Time was, teachers used to tell their students that accelerating cultural evolution – the alphabet, the wheel, movable type, the steam engine, the computer, whatever – meant human biological evolution wasn’t important any more. It was too slow.
A blockbuster paper published online today by the Proceedings of the National Academy of Sciences turns that old story on its head.
Cultural evolution diversifies the physical environments where humans live, creating a multitude of places where useful mutations can thrive. And greatly increased population density means ever more bodies where mutations may be selected for usefulness.
The result, says Greg Cochran, one of the authors, is that human biological evolution has accelerated, to perhaps 100 times as fast as in prehistory. (And that’s before we had the genetic tools to modify it on purpose.)
I don’t intend to dismiss the other authors; it’s only that Cochran happens to be the one I talked with. The others are John Hawks, Eric T. Wang, Henry C. Harpending, and Robert K. Moyzis. I’ll add a link to the specific article at PNAS as soon as I have one.
UPDATE: Steve Sailer at http://isteve.blogspot.com/ links to the paper at
and also has links to early press coverage at the LA Times, Reuters and elsewhere
Also, lead author John Hawks has further comment about the study on his blog,
The old story was that around the time agriculture started to replace hunting and gathering as a way of life for human beings, biological evolution faded into insignificance because it was so much slower. There’s hardly been enough time – only about 10,000 years or so – for human biology to have changed enough so’s you’d notice.
Not so, as studies of the human genome are demonstrating. When people began domesticating animals, planting crops, and living in settled communities, they created environments for themselves quite different from any environments the human species had occupied before, and natural selection proceeded, as it always does, to favor survival and reproductive success for individuals who were, by chance, better adapted to those environments.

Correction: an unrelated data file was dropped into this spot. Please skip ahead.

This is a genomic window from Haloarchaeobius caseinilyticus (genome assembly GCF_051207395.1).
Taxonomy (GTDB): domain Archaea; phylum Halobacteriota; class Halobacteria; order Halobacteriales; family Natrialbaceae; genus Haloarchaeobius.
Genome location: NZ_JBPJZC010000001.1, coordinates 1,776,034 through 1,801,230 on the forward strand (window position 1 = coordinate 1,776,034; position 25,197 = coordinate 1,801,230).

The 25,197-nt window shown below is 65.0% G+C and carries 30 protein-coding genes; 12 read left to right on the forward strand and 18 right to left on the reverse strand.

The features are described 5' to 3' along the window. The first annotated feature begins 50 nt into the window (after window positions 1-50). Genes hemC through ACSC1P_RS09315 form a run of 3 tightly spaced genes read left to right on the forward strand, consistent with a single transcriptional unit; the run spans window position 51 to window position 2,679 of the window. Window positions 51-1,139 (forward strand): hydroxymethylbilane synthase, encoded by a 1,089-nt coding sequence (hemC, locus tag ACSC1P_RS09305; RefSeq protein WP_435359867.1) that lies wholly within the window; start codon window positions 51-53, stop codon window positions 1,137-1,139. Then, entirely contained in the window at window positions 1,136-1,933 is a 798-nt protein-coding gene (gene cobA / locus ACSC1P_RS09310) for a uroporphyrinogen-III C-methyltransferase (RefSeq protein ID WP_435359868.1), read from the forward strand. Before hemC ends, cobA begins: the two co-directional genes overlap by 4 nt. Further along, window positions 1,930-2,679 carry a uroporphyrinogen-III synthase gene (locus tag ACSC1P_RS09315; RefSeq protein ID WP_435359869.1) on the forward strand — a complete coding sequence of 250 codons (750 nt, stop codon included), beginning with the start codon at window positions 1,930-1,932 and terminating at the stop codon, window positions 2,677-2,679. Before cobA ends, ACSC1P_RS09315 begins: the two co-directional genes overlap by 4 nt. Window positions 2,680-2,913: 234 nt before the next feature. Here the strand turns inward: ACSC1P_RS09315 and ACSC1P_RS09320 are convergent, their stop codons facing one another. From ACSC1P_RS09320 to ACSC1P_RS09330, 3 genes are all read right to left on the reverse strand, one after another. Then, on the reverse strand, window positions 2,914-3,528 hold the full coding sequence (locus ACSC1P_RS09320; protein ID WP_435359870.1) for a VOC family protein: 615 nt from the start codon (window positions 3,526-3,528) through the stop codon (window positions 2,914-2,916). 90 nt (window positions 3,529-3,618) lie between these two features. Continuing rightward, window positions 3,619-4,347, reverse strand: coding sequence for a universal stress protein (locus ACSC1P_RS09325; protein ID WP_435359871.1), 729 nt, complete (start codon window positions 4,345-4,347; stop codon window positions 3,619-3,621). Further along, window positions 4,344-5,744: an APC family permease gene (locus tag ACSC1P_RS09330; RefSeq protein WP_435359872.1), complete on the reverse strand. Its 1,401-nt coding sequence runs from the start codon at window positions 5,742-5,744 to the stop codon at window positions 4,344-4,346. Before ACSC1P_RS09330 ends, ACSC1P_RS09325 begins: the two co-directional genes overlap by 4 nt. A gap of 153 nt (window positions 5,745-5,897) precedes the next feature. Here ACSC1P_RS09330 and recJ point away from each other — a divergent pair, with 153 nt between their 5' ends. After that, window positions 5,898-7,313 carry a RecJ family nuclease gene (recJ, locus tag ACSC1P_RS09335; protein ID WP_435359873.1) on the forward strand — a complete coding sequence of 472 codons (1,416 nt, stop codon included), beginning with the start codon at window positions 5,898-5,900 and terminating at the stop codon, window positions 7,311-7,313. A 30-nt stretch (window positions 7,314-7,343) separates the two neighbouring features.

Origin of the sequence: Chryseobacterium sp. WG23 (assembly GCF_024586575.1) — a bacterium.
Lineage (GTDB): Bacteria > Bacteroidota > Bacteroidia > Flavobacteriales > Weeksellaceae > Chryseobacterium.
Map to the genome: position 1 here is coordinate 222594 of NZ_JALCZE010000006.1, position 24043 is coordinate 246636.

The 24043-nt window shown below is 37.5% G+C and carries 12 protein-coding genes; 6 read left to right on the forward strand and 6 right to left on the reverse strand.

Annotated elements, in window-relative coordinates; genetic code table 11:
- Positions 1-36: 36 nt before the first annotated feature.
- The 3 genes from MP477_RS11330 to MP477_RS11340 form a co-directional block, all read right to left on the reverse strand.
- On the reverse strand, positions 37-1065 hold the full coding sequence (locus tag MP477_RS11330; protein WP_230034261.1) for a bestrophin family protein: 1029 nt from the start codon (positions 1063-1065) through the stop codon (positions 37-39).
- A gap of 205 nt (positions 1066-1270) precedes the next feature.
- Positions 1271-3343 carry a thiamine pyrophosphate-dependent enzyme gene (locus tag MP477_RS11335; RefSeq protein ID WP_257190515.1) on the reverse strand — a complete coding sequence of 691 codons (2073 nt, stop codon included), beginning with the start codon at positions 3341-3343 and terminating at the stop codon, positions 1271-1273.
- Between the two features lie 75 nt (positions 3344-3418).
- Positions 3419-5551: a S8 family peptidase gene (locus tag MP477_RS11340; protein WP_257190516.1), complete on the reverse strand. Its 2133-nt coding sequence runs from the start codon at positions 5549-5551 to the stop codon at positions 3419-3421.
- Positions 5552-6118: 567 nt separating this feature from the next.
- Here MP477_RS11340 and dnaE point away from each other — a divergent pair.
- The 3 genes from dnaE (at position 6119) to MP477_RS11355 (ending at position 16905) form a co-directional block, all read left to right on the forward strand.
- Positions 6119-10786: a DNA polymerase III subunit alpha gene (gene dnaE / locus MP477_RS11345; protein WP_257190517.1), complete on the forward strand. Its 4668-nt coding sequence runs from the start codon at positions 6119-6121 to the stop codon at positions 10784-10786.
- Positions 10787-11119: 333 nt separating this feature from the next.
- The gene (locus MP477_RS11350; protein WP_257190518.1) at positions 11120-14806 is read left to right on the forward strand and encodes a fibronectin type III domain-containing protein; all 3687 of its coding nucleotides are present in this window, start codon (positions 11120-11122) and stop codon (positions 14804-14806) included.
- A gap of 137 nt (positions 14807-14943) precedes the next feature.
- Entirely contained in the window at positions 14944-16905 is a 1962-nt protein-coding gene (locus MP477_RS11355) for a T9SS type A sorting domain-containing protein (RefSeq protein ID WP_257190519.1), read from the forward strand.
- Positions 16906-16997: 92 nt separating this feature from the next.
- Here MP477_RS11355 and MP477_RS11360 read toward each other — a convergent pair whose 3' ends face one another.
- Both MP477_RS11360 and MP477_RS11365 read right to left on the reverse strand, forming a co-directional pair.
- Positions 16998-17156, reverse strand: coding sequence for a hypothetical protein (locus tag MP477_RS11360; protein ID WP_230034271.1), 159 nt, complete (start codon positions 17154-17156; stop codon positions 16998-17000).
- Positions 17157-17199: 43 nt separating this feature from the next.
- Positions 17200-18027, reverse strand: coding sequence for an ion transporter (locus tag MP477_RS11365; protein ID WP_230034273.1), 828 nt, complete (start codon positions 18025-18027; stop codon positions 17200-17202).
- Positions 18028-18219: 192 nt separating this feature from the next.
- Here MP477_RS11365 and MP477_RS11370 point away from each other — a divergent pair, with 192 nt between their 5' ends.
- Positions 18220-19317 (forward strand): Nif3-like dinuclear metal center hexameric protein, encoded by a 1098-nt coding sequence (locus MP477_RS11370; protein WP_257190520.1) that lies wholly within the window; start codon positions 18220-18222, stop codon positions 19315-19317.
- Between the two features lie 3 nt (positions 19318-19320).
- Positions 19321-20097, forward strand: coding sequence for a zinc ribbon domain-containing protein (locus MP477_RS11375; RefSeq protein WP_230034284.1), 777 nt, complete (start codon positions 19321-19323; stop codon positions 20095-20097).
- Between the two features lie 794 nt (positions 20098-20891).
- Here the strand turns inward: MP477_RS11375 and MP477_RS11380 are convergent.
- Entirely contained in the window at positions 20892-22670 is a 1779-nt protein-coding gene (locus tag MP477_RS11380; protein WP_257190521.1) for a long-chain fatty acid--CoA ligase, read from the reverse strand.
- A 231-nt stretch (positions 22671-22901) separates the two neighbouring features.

The marquee example is retaining the ability to digest milk into adulthood, which is nearly universal among people of European descent, and quite rare elsewhere.
But the shift to agriculture was also important, Cochran said, because agriculture can support a larger population. Any individual might be the next one to draw a winning ticket in the genetic lottery, and the human species was suddenly buying a lot more lottery tickets.
Think of the genes as a crew of thousands of extras, swarming around the sets and the studio lots, auditioning for jobs. They play more than one role, in lots of different movies, for different directors, as circumstances permit.
One day on the set where they’re filming a swords-and-circuses epic, the director spots a spear-carrier who has given an especially elegant performance, impaling a charioteer.
“You there, with the spear? Could you do that again? Yeah?! I’m gonna make you a star!” And – for a quick glimpse into how biology and culture drive each other – if the spear-carrier proves to be bankable, he’ll get more roles, the director will get more movies, the studio will tilt toward making more epics and the extras with good spear-carrying traits will be more likely to succeed in that environment.
Success, in the gene world, is reproductive success – leaving descendants – but given the role of the casting couch in Hollywood, maybe that’s not pushing the metaphor too far.
On the next set over, the director is casting a chick flick. He says to his assistant, “see that looker over there, the one with the purple eyes? Ask her whether she can ride a horse.”
Now the aspiring starlets competing with Elizabeth Taylor for a role in “National Velvet” can take riding lessons. But they can’t do anything to give themselves violet eyes.